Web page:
About

"One of the key constraints on the pace of technological innovation is the range of possibility that inventors dare to explore. Max Tech and Beyond is one way that DOE encourages our country's inventors to explore a larger space of clean energy technology possibility."

-Dr. Robert Van Buskirk, Initiator of the competition

Competition Objectives

The Max Tech and Beyond Design Competition for Ultra-Low-Energy-Use Appliances and Equipment supports faculty-lead student design teams at U.S. universities to design, build, and test ultra efficient product prototypes to reduce energy consumption in buildings and/or prototypes that greatly reduce the cost of such ultra-efficient products. The dual objectives of the Competition are to support the development of next-generation prototypes and the next generation of scientists and engineers who will design them.

Management and Sponsorship

The Design Competition is managed by the Efficiency Standards Group (EES) at Lawrence Berkeley National Laboratory and funded through the DOE's Building Technologies Office (BTO).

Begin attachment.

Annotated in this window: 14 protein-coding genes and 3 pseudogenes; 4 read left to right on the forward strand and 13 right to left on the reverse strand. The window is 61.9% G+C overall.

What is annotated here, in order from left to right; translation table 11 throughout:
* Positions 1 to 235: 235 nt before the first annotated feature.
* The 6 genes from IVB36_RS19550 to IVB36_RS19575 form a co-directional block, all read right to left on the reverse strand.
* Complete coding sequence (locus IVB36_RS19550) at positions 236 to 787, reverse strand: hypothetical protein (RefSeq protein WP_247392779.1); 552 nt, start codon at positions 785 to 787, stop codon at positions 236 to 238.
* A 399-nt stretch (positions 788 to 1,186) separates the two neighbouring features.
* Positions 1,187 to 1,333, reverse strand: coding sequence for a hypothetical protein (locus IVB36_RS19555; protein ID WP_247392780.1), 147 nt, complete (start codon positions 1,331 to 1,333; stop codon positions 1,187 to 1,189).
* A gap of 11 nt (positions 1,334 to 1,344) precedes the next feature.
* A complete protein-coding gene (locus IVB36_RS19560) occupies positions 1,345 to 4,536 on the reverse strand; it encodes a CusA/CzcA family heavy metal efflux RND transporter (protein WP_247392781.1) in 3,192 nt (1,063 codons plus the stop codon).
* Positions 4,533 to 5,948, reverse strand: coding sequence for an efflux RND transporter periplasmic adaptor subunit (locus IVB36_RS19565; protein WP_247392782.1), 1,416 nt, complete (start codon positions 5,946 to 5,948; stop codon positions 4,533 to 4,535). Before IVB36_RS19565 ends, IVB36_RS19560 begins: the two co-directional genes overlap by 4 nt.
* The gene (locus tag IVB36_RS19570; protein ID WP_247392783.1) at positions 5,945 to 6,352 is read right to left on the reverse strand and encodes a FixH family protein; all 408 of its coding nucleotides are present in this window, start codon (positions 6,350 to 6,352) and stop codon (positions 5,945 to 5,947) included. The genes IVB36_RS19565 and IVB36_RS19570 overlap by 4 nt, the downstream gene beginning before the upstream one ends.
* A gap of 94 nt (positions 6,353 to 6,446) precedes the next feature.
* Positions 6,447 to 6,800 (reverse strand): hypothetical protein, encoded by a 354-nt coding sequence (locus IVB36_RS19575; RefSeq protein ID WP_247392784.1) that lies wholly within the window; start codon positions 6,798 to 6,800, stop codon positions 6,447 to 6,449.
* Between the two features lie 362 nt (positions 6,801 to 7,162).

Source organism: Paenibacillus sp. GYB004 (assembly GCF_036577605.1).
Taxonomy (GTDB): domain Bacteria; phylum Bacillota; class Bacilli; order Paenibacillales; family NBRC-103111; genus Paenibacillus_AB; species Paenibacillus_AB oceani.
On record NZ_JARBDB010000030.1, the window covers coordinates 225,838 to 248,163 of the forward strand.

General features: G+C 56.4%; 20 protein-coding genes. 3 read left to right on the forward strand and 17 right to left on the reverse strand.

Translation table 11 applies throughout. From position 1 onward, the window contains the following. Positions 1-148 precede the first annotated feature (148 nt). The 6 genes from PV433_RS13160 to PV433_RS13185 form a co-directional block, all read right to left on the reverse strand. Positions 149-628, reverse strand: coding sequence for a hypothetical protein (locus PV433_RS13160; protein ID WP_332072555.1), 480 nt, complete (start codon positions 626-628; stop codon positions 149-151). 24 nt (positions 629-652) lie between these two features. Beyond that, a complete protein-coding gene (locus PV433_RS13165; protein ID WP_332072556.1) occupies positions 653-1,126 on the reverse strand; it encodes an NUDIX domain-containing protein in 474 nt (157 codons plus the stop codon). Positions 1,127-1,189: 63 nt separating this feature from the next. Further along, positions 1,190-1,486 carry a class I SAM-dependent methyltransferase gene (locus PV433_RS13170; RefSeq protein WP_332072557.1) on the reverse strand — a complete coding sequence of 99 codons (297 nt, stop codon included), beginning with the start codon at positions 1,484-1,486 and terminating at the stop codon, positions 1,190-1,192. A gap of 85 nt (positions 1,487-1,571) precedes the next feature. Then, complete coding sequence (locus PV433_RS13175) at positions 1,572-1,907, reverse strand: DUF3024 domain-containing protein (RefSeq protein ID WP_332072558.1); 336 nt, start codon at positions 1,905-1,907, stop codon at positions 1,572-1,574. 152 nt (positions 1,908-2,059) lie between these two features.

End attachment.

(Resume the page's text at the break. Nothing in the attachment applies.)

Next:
Judges

The five judges for this year's teams are: Antonio Bouza,  Joanna Mauer, Valerie Thomas, Benoit Lebot, and Barry Murphy. Their bios can be found here.

 

Competition Overview

The Design Competition is run on an Academic Calendar. In Spring a Request for Proposals (RFP) is sent to engineering, physical science, energy programs at universities throughout the U.S. Teams must consist of a faculty team advisor in a suitable field of study and at least three undergraduate and/or graduate students. Larger student teams are preferred. Senior engineering design teams are highly encouraged to apply. Proposals are submitted by the facutly team advisor and reviewed during the summer. Proposals must make a credible argument that their innovations will result in at least 5% energy savings over current best-on-market products or reduce the cost of ultra-efficient products by at least 20%. Selected teams receive up to $24,000 in support. The teams design, build, and test their prototypes during the academic year. The Competition culminates in a National Webinar in late Spring, at which student present the results. Final reports are reviewed an submitted by the faculty team advisor during the summer. The Competition is judged by a panel of energy efficiency experts. The winning team is announced by the end of summer.

Go to the How to Apply page for the most up to date instructions and RFP.

FAQs

If you have a question that is not answered on this site or here, please feel free to contact us.

1.      What is the competition proposal deadline??

Proposals are accepted on a rolling basis. See Apply for specific final deadlines and process for submission.